In a move designed to reduce “unnecessary workloads stemming from duplication” the Social Security Administration has changed the rules that previously allowed a claimant to submit a new disability claim while a prior claim was pending. Under Social Security Ruling 11-1p, a claimant no longer will be allowed to have two claims for the same type of benefits pending at the same time. Rather, a claimant who has been denied benefits at a hearing will have to choose between pursuing his or her administrative review rights on the pending disability claim or declining to pursue further review and filing a new application.
This ruling presents many claimants with a Hobson’s choice: delay filing a new claim until an appeal under the pending claim is exhausted, but lose the benefits that might have been received under the new claim for the period during which the earlier claim is pending and further delay what might have been a more compelling new claim, or file the new claim, but potentially forego years of back benefits under the earlier claim that might have been allowed under appeal.
Going forward, the SSR provides guidance for three scenarios in which new evidence is submitted.
1. If the claim is pending at the initial, reconsideration or hearing level, a claimant will continue to be able to submit evidence of a new medical condition or a worsening in existing conditions. That evidence then will be considered along with all other evidence in the file. See Regs. §§900(b) and 416.1400(b).
2. If the claim is pending at the Appeals Council and new material evidence is submitted that relates to the period on or before the date of the hearing decision, the Appeals Council will consider it together with the entire record. If that evidence “shows a critical or disabling condition,” the Appeals Council will expedite its review of the pending claim. Regs. §§404.970(b) and 416.1470(b). This is not entirely clear however, since all disability claims, presumably, are filed with the intent of showing a disabling condition.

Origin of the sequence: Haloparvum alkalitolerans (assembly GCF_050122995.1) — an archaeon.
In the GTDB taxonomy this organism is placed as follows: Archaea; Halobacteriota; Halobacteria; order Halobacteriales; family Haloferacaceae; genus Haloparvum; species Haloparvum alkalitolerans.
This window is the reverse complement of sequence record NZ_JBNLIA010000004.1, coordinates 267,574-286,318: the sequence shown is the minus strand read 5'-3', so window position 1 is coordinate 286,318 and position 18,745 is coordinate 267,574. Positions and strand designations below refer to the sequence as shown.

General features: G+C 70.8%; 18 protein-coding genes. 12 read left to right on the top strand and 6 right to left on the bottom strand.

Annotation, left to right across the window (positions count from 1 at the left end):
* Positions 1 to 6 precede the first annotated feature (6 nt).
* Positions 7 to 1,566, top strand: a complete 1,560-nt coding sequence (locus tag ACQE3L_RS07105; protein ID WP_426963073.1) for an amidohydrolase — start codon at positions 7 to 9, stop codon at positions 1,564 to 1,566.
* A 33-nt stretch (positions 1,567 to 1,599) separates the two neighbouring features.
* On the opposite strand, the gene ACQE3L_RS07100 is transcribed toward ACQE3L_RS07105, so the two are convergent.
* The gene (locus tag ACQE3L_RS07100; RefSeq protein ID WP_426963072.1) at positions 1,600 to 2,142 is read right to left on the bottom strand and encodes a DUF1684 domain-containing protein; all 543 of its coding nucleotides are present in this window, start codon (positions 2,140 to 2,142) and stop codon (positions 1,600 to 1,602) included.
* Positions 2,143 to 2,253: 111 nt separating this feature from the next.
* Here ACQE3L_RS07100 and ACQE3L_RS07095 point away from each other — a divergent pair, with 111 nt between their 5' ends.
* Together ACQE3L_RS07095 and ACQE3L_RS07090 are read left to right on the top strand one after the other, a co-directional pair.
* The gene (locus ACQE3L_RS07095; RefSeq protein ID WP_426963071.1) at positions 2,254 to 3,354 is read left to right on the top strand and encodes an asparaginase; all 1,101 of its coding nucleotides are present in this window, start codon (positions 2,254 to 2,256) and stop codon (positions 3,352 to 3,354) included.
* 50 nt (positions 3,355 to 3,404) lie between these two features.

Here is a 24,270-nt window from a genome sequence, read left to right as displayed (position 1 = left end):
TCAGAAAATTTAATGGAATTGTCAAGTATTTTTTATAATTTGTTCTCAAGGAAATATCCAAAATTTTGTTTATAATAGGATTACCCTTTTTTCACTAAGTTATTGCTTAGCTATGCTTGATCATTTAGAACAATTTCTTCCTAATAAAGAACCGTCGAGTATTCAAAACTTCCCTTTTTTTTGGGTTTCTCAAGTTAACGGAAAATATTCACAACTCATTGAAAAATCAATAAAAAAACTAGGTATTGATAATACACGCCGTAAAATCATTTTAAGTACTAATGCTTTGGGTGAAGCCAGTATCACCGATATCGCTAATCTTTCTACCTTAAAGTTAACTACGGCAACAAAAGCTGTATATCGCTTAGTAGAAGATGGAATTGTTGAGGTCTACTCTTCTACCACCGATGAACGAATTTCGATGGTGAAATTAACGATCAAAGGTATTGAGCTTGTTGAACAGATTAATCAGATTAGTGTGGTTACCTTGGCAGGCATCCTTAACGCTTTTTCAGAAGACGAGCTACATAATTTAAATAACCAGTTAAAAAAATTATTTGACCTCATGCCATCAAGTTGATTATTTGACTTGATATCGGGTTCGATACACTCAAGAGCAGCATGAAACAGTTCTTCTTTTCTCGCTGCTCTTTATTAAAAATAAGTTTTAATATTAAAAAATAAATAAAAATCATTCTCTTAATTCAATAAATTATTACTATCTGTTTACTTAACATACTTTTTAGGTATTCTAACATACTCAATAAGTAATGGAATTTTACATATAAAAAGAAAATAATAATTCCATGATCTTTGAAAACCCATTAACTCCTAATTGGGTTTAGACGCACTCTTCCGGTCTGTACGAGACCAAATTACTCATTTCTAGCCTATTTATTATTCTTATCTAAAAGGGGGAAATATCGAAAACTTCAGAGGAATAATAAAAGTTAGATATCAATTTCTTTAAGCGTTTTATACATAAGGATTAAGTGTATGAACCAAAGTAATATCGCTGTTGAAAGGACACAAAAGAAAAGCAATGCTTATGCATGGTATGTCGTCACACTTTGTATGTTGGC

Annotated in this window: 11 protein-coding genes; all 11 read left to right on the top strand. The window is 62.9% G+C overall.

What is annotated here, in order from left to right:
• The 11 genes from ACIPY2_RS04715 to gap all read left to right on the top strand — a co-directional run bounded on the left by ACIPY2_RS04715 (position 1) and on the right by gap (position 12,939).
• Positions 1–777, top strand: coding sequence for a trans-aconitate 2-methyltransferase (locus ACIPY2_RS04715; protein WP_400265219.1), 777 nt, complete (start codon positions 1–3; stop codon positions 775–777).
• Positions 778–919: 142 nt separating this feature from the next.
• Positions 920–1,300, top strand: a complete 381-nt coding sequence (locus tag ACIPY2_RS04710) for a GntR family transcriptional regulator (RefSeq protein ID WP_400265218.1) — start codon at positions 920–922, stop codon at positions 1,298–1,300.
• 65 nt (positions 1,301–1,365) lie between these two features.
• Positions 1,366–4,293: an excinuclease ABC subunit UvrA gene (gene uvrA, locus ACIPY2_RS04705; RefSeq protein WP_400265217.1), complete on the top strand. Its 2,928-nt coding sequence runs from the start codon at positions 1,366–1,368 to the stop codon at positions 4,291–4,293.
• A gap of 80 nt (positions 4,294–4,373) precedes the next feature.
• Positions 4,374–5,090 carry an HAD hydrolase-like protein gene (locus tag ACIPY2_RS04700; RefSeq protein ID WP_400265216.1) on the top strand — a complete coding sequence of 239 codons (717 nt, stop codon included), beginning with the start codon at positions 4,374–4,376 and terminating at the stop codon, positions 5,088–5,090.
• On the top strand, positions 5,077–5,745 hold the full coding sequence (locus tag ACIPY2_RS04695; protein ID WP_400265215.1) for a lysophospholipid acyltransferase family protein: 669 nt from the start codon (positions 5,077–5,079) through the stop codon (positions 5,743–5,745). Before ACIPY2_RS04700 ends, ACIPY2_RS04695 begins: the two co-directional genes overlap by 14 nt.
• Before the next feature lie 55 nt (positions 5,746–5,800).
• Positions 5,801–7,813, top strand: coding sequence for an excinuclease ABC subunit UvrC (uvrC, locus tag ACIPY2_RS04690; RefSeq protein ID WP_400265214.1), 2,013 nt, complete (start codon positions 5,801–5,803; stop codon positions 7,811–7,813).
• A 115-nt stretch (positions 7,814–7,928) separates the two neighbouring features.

3. If the additional evidence does not relate to the period on or before the hearing decision, the evidence will be returned and an accompanying notice will explain why the Appeals Council did not accept it. Under this circumstance, the Appeals Council will consider the date of the request for Appeals Council review of the earlier claim as the filing date for a new claim. If the original and new claims are filed under Title II, a claimant will have six months from the date of the notice within which to file the new claim and preserve the date of filing for Appeals Council review as the filing date of the new claim. If original and pending claims are filed under Title XVI, a claimant has 60 days within which to file the new claim and preserve his or her rights. In either case, the Appeals Council may permit the filing of a new claim during the pendency of the original claim if the additional evidence shows a critical or disabling condition and the claimant informs the Appeals Council that he or she wishes to file a new claim.
If the new claim does not involve the same title or type of benefit, it will not be impacted by this ruling. If the subsequent claim under a different title or benefit type presents the same issue as the original claim, the SSA may choose to consolidate it with the pending claim if that claim is pending through the hearing level. If the original claim is pending at the Appeals Council, subsequent claims of a different title or benefit type will be processed in accordance with current procedures.
The full text of the new ruling, SSR 11-1p, was published in the July 28, 2011, issue of the Federal Register (76 Fed. Reg. 45309).